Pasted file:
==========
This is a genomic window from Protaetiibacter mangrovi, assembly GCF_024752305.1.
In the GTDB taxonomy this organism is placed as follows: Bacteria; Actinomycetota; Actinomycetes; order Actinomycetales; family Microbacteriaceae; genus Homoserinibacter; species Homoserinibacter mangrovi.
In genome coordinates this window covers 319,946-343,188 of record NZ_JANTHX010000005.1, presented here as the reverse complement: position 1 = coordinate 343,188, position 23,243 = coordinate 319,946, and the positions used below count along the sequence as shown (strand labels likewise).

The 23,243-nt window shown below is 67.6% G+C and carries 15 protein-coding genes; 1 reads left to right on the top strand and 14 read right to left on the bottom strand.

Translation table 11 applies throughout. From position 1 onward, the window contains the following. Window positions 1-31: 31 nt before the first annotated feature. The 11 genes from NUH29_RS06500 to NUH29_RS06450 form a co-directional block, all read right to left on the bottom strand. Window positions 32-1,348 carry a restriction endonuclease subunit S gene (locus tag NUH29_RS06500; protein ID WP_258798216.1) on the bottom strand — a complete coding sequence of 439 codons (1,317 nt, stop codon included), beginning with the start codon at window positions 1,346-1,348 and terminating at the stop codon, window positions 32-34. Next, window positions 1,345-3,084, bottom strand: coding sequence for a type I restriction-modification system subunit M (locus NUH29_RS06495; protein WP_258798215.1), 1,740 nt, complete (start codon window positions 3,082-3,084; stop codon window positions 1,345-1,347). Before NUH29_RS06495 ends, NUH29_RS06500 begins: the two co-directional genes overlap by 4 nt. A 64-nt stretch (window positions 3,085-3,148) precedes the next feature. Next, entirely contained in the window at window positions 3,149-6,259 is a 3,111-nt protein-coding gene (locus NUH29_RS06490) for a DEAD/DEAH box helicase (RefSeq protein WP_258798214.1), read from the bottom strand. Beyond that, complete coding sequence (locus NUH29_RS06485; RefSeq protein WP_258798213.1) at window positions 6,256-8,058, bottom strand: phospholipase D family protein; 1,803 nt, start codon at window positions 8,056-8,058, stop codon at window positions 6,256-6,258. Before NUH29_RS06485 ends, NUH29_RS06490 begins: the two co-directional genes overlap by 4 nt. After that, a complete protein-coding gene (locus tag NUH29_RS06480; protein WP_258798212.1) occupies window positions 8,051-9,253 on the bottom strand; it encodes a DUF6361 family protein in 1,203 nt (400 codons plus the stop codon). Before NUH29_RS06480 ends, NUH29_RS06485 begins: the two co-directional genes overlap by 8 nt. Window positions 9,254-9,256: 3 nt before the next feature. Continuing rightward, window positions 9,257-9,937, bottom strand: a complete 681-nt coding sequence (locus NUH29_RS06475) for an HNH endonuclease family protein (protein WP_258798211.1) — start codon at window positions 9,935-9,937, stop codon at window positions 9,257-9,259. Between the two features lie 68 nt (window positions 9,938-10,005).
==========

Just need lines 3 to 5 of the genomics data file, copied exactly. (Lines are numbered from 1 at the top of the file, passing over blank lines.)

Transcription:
In genome coordinates this window covers 319,946-343,188 of record NZ_JANTHX010000005.1, presented here as the reverse complement: position 1 = coordinate 343,188, position 23,243 = coordinate 319,946, and the positions used below count along the sequence as shown (strand labels likewise).

The 23,243-nt window shown below is 67.6% G+C and carries 15 protein-coding genes; 1 reads left to right on the top strand and 14 read right to left on the bottom strand.

Translation table 11 applies throughout. From position 1 onward, the window contains the following. Window positions 1-31: 31 nt before the first annotated feature. The 11 genes from NUH29_RS06500 to NUH29_RS06450 form a co-directional block, all read right to left on the bottom strand. Window positions 32-1,348 carry a restriction endonuclease subunit S gene (locus tag NUH29_RS06500; protein ID WP_258798216.1) on the bottom strand — a complete coding sequence of 439 codons (1,317 nt, stop codon included), beginning with the start codon at window positions 1,346-1,348 and terminating at the stop codon, window positions 32-34. Next, window positions 1,345-3,084, bottom strand: coding sequence for a type I restriction-modification system subunit M (locus NUH29_RS06495; protein WP_258798215.1), 1,740 nt, complete (start codon window positions 3,082-3,084; stop codon window positions 1,345-1,347). Before NUH29_RS06495 ends, NUH29_RS06500 begins: the two co-directional genes overlap by 4 nt. A 64-nt stretch (window positions 3,085-3,148) precedes the next feature. Next, entirely contained in the window at window positions 3,149-6,259 is a 3,111-nt protein-coding gene (locus NUH29_RS06490) for a DEAD/DEAH box helicase (RefSeq protein WP_258798214.1), read from the bottom strand. Beyond that, complete coding sequence (locus NUH29_RS06485; RefSeq protein WP_258798213.1) at window positions 6,256-8,058, bottom strand: phospholipase D family protein; 1,803 nt, start codon at window positions 8,056-8,058, stop codon at window positions 6,256-6,258. Before NUH29_RS06485 ends, NUH29_RS06490 begins: the two co-directional genes overlap by 4 nt. After that, a complete protein-coding gene (locus tag NUH29_RS06480; protein WP_258798212.1) occupies window positions 8,051-9,253 on the bottom strand; it encodes a DUF6361 family protein in 1,203 nt (400 codons plus the stop codon). Before NUH29_RS06480 ends, NUH29_RS06485 begins: the two co-directional genes overlap by 8 nt. Window positions 9,254-9,256: 3 nt before the next feature. Continuing rightward, window positions 9,257-9,937, bottom strand: a complete 681-nt coding sequence (locus NUH29_RS06475) for an HNH endonuclease family protein (protein WP_258798211.1) — start codon at window positions 9,935-9,937, stop codon at window positions 9,257-9,259. Between the two features lie 68 nt (window positions 9,938-10,005).